Besides the obvious struggles, Ian’s Cancer treatments three years ago have created other problems for him now. The radiation machine that zapped the bad cells in his brain also deteriorated Ian’s gums and teeth. Two years after his treatments, our dentist told us Ian needed to get eight caps on his molars. The two-hour procedure was horrible for Ian; the recovery was worse. They sent him home with no pain killers. By the time the anesthesia wore off, Ian was crying and nauseated from the intense pain. It took three days for Ian to feel better.
That was a year ago. The ordeal is not over, however. Sometimes, capped teeth will have a buildup of fluids in the root area, which then requires extraction so the tooth doesn’t get infected. Two of those eight teeth had to get pulled over the last year. The second one was pulled this past week.
Knowing that he had to have another tooth pulled upset Ian. His memories of the first major procedure are still pretty fresh in his mind. He cried and whined about it for a while, but knowing that a pulled tooth means a visit from the tooth fairy calmed him down. I’m thankful he still believes even though he continues to have other children tell him the tooth fairy isn’t real. I’ve worked hard to keep the illusions alive; they help him get through some difficult things.
Ian went to bed that night with his tooth next to him. We told Ian the tooth fairy knows when he’s brave or having a hard time with his tooth, so the amount changes depending on his experience. Dave and I talked about giving Ian $2 this time since it was a difficult experience.
The next morning, I heard a frustrated, “Oh, man!” from Ian’s room. He came to me upset: “The tooth fairy didn’t come. She forgot about me.” I looked at Dave. We both forgot about the tooth fairy. I felt sick. Before I could think of an explanation, Ian said, “Oh, no. I bet she’s sick or something happened to her. There’s no way she would forget me. I feel bad that I got angry, Mommy. Something must be wrong.”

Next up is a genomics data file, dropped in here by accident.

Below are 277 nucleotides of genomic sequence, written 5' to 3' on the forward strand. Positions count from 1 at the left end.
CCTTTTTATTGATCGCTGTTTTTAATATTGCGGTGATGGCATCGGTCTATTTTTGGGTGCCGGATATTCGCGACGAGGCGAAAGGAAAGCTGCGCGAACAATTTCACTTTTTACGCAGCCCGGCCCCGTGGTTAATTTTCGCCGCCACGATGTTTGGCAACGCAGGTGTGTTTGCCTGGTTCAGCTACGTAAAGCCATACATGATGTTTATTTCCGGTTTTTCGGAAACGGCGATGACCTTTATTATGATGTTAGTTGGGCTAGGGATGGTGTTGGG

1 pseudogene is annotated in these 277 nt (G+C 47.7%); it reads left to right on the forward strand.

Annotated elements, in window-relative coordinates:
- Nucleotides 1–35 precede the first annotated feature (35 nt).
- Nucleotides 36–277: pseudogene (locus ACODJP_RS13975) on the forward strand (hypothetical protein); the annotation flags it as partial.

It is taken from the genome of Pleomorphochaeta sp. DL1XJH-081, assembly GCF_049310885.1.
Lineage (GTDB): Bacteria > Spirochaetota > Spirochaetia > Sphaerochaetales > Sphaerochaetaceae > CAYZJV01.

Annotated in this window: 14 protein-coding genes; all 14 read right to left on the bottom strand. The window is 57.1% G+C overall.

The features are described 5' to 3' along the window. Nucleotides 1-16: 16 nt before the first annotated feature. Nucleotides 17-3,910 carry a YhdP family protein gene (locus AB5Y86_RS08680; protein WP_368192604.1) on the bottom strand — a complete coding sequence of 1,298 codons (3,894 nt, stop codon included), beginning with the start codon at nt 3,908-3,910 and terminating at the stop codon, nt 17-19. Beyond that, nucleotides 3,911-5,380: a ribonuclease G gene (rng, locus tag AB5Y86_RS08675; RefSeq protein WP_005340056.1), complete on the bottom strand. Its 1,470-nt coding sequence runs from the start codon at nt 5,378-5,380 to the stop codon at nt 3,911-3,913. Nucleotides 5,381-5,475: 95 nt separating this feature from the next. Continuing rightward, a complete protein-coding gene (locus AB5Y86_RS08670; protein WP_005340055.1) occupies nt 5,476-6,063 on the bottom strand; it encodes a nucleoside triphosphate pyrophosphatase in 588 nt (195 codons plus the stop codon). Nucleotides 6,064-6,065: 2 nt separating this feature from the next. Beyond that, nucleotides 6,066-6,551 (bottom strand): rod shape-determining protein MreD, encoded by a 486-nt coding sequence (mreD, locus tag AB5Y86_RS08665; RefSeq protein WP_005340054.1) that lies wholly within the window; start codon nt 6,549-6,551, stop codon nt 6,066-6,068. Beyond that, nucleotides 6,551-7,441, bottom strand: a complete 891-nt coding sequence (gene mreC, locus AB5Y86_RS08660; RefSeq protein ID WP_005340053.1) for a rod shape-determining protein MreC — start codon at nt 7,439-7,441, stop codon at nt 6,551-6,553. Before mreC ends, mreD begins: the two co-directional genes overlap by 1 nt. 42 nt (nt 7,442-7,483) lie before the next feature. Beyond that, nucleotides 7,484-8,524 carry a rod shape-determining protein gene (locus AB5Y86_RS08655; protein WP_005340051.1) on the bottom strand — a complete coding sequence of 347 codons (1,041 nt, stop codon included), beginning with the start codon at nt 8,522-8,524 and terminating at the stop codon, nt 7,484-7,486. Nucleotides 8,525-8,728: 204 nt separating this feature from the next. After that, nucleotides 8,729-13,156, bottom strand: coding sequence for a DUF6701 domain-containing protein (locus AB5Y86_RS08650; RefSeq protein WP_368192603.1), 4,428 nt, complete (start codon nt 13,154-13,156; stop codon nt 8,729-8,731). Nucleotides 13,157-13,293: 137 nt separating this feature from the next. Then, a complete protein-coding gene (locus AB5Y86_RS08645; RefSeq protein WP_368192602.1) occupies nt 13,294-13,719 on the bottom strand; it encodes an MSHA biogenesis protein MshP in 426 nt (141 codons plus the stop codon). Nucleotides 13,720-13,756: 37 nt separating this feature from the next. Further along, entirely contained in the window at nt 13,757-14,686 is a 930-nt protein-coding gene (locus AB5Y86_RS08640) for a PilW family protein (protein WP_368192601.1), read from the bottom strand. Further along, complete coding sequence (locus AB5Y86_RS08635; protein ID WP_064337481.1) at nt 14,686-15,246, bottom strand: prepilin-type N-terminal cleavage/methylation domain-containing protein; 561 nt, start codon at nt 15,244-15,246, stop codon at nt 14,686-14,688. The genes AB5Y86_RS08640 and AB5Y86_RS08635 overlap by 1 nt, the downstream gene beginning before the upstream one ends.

I had to hold back tears. I hugged him tight while saying, “You have such a sweet heart, Buddy. Of course she wouldn’t have forgotten about you. I’m so proud of you for not just thinking of yourself!”
“Do you think she’ll come tonight?”
“I bet she will. I don’t think anything will keep her away from you tonight.”
“Good.” He hugged me back and went about his day.
How could I have forgotten the tooth fairy? The only thing that outweighed my guilt was the shock over Ian’s reaction. How did my seven-year-old son turn that around on his own? How did Ian become a child who could so easily let go of his own needs and disappointment to feel compassion for another person (or, in this case, a fairy-tale creature)?
Having such a tender heart can only come from understanding pain; Ian knows pain. He knows it so well he can’t stand the thought of another person hurting.
So often, we try to shield our children from pain; no matter how hard we try, painful experiences will enter our children’s lives. If I could have, I would have given my life so Ian would not have had to fight his Cancer battle. But it was that very battle that continues to develop his sense of compassion. Ian does know pain; however, he also knows love, sympathy, thoughtfulness, and acceptance because of it.